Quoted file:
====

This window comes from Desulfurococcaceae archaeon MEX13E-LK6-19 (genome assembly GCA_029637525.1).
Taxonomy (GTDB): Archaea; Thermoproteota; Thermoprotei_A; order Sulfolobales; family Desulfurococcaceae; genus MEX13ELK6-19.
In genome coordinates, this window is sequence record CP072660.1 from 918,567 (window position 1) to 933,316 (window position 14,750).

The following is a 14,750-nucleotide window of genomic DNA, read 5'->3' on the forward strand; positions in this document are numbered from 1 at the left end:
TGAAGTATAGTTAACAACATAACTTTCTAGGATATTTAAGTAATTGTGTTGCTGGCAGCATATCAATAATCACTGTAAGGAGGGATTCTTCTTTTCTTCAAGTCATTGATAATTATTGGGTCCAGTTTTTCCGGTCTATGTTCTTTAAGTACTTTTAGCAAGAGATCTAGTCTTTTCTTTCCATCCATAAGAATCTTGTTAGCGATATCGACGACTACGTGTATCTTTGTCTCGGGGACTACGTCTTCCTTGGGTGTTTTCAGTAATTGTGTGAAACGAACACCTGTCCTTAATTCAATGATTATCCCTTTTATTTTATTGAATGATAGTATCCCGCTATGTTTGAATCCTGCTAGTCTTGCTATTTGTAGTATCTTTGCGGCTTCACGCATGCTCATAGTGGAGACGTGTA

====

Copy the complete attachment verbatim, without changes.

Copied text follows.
This window comes from Desulfurococcaceae archaeon MEX13E-LK6-19 (genome assembly GCA_029637525.1).
Taxonomy (GTDB): Archaea; Thermoproteota; Thermoprotei_A; order Sulfolobales; family Desulfurococcaceae; genus MEX13ELK6-19.
In genome coordinates, this window is sequence record CP072660.1 from 918,567 (window position 1) to 933,316 (window position 14,750).

The following is a 14,750-nucleotide window of genomic DNA, read 5'->3' on the forward strand; positions in this document are numbered from 1 at the left end:
TGAAGTATAGTTAACAACATAACTTTCTAGGATATTTAAGTAATTGTGTTGCTGGCAGCATATCAATAATCACTGTAAGGAGGGATTCTTCTTTTCTTCAAGTCATTGATAATTATTGGGTCCAGTTTTTCCGGTCTATGTTCTTTAAGTACTTTTAGCAAGAGATCTAGTCTTTTCTTTCCATCCATAAGAATCTTGTTAGCGATATCGACGACTACGTGTATCTTTGTCTCGGGGACTACGTCTTCCTTGGGTGTTTTCAGTAATTGTGTGAAACGAACACCTGTCCTTAATTCAATGATTATCCCTTTTATTTTATTGAATGATAGTATCCCGCTATGTTTGAATCCTGCTAGTCTTGCTATTTGTAGTATCTTTGCGGCTTCACGCATGCTCATAGTGGAGACGTGTA